Forbidden delights in the Imperial Palace

China’s Imperial Palace, also known as the Forbidden City, is the oldest and grandest imperial structure in the Middle Kingdom. It was once the stately home of 24 different emperors and their attendants and families during the Ming and Qing Dynasties. Much like the White House in Washington or London’s Buckingham Palace, for almost 500 years, the Forbidden City served as both a royal residence and the center of the Chinese government.

The Forbidden City sits on a north-south axis at the center of Beijing and forms the core of sightseeing and design in the capital city. At its main gate on the south side, the Imperial Palace is flanked by Tiananmen Square and the Great Hall of the People, which is the modern seat of China’s government. The palace comprises a rectangular shape that, at 961 meters, is more than half a mile in length.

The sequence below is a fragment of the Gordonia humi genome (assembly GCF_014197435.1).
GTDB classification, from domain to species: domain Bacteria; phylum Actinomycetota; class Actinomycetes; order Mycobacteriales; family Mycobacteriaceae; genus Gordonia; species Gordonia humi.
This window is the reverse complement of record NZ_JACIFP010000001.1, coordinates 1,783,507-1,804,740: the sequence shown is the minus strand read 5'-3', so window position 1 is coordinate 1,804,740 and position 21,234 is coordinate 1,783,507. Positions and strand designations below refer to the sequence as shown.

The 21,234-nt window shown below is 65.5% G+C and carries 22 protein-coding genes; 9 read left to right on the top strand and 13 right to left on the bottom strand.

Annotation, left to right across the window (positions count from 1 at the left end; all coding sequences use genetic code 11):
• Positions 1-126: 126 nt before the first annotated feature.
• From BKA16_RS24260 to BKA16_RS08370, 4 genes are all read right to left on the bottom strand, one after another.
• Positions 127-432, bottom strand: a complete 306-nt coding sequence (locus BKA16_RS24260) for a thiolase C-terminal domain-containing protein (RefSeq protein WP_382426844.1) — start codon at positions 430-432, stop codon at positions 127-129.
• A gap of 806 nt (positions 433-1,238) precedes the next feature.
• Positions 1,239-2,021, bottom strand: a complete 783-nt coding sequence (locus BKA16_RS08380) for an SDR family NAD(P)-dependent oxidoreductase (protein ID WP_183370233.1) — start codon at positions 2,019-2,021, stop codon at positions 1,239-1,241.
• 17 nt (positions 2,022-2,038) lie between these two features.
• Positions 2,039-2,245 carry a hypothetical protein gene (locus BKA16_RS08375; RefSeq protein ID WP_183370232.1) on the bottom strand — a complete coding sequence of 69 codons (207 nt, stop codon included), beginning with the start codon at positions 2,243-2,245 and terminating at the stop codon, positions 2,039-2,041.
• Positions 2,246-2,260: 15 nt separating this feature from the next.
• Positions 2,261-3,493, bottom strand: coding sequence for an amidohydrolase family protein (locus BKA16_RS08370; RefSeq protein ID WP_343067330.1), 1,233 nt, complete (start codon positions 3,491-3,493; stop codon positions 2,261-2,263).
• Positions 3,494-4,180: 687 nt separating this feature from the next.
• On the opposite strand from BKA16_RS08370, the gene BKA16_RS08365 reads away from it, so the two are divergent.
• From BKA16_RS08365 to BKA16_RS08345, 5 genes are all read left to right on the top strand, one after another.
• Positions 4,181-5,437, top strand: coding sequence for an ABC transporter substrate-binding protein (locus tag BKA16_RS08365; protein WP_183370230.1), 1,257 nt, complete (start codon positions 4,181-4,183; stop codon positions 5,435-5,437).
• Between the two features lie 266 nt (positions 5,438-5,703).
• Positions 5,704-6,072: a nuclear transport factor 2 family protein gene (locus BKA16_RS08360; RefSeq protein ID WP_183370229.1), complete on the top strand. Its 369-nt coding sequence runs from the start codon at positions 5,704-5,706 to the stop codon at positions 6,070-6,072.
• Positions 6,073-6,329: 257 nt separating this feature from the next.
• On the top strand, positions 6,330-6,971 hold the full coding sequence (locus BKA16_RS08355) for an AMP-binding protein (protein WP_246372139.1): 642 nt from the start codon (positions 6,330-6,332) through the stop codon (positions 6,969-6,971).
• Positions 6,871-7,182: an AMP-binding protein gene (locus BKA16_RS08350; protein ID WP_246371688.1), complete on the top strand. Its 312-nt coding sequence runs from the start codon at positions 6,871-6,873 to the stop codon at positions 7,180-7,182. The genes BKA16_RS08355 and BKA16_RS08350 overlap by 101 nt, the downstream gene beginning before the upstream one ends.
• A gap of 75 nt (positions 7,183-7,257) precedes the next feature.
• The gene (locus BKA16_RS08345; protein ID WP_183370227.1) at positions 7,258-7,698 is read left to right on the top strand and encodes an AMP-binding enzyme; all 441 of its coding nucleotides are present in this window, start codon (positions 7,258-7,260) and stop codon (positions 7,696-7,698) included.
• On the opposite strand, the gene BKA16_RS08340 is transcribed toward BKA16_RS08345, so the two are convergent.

Today, the Forbidden City houses the Palace Museum and is the second most popular tourist site in all of China after, of course, the Great Wall. Millions of tourists come from around China and the world each year to visit this ancient seat of one of the most powerful governments on earth.

Walking through the Imperial Palace, you immediately notice the symmetry of the buildings, which are all situated on the exact north-to-south axis and formed in the same way, each with one small hall sitting amid a larger courtyards. Walking north through the palace from the main gate, the courtyards become smaller and smaller, until you reach the Palace of Heavenly Purity and Imperial Garden, where at one time only the emperor and empress were allowed.

The Forbidden City is a cultural gem and a treasure of ancient Chinese architecture. Its red tiled roofs expand as icons across the center of Beijing, and inside the palace walls are housed dozens of cherished relics from the imperial eras. Its impending red walls, delicate gardens and ornate eaves are among the finest examples of Chinese architectural design still in existence.


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